The Sweet (and Not So Sweet) Origins of the Honeymoon

wedding toast

There’s one wedding tradition that doesn’t seem like it should need much explanation: the honeymoon.  Unlike some of our other wedding traditions, which seem to happen because it feels like that’s the way it’s always been, the purpose of the honeymoon appears to make sense.  It gives the new couple some time alone together, away from the world.  That, more so than a wedding ceremony itself, seems like the perfect celebration of the start of a marriage.

But just like the wedding dress, despite the fact that there seems to be an obvious explanation for the honeymoon, its origins are somewhat different.  There are actually two differing origins for the honeymoon: one for the word itself, and one for the practice.  Let’s start with the practice.

If you think about it, because many historical weddings weren’t about romance (or if they were, they were among the peasantry, who likely couldn’t afford a vacation), there’s no real reason for the newly-wedded couple to go off alone together.  The concept started in 19th century Britain.  At that time, the couple would take a trip right after the wedding, but sometimes their friends or family would come along.  The purpose of the trip was to visit relatives who couldn’t make it to the wedding.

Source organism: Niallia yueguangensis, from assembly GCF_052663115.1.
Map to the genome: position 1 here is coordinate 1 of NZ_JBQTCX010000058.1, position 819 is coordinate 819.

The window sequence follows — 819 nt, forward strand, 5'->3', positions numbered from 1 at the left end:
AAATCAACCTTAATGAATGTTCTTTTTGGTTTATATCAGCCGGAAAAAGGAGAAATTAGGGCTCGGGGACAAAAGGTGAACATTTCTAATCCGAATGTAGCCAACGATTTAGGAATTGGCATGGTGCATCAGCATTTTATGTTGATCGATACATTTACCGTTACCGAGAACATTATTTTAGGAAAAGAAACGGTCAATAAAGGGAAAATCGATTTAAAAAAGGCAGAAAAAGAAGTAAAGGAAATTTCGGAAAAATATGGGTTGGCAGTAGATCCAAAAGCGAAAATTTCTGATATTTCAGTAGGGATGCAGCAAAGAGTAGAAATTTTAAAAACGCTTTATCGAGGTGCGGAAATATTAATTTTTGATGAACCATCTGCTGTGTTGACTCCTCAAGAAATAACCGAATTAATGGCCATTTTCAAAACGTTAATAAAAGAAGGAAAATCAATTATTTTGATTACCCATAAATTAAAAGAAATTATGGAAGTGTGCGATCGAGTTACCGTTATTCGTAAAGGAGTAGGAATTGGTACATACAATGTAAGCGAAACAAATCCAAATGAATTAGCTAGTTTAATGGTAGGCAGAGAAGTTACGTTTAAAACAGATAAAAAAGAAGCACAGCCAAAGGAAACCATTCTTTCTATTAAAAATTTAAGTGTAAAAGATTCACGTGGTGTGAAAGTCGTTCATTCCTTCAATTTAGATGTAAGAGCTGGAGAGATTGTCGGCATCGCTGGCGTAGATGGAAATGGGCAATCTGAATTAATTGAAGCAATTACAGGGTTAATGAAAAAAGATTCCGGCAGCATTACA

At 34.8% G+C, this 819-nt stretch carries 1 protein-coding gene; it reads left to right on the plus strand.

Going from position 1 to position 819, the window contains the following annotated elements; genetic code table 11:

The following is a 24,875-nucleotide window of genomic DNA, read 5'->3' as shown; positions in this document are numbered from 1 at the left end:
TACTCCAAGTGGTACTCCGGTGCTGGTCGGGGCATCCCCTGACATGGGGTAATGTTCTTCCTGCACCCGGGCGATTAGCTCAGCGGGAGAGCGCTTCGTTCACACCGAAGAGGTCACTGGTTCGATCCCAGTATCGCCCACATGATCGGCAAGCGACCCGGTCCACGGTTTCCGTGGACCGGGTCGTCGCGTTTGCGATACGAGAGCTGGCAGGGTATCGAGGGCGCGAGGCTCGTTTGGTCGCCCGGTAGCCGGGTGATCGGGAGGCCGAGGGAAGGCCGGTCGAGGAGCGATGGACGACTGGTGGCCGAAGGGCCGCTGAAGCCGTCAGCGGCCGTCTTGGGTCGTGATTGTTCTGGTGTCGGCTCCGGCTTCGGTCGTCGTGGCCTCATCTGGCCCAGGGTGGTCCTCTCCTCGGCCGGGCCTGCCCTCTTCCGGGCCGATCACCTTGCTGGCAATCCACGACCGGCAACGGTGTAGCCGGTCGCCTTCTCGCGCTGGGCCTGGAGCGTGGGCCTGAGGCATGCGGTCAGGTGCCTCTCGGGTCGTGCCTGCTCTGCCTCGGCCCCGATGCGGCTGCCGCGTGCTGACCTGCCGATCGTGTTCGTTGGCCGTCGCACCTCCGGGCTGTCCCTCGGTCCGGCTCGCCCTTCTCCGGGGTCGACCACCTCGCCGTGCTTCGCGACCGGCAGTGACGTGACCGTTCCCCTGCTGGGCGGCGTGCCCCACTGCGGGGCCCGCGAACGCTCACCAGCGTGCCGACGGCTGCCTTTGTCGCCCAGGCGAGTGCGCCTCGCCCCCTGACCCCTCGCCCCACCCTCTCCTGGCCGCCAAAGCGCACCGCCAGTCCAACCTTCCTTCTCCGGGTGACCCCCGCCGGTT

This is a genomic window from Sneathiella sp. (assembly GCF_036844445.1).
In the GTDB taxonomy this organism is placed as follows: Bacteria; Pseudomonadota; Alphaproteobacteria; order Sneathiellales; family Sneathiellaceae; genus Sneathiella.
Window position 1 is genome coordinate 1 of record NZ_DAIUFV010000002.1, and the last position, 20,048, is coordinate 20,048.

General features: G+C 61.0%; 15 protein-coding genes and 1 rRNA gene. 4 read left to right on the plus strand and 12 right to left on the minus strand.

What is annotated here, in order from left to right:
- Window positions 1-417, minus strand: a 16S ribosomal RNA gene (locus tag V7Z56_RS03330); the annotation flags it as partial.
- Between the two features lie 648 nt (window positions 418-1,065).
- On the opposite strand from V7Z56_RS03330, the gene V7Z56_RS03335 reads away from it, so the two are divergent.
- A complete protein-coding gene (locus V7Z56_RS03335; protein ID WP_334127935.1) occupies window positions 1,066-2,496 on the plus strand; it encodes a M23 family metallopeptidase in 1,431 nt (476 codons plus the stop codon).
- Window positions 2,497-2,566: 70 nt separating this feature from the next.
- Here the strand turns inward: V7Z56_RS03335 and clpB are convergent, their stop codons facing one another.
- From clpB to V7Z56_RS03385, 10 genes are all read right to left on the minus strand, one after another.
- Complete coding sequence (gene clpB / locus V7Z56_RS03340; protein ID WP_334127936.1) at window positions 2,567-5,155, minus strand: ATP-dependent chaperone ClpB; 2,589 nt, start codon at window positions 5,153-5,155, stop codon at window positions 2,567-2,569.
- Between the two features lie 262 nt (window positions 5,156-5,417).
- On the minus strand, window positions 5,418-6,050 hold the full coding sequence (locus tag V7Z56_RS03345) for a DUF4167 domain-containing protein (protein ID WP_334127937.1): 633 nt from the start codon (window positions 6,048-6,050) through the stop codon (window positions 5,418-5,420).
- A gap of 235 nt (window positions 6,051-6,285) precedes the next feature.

Although I would want to take my honeymoon alone with my husband, I like the idea of also taking a trip to visit anyone who wasn’t able to make it to the wedding.  That’s the fun origin of the honeymoon.  There’s a darker one as well.

In some very early honeymoon origins, including (but not just) Scandinavian, it involves kidnapping.  Many brides were kidnapped by their grooms.  They were then hidden away for months, until either their family stopped looking for them or they became pregnant (and thus it was considered too late for the marriage to be nullified).

The meaning of the word “honeymoon” is much more pleasant.  Its exact origin is unclear, with several cultures around the world having a word for the period after a wedding that has the word “honey” in it.  The tradition might even date back to Roman times.  In the Western tradition, the honeymoon lasted for about a month.  Not a month of the couple away on a vacation; it just referred to the first lunar month after the wedding.

At the wedding, the couple was presented with enough mead (honey wine) to last about a lunar month (this might also be one origin of the wedding toast).  The couple would drink that mead for the month following their wedding; that’s where the word comes from.  It’s literally a moon’s worth of honey.  I can get behind that idea.

 

*(The above image by Juan Antonio Capó is licensed by the Creative Commons 2.5 Attribution License).

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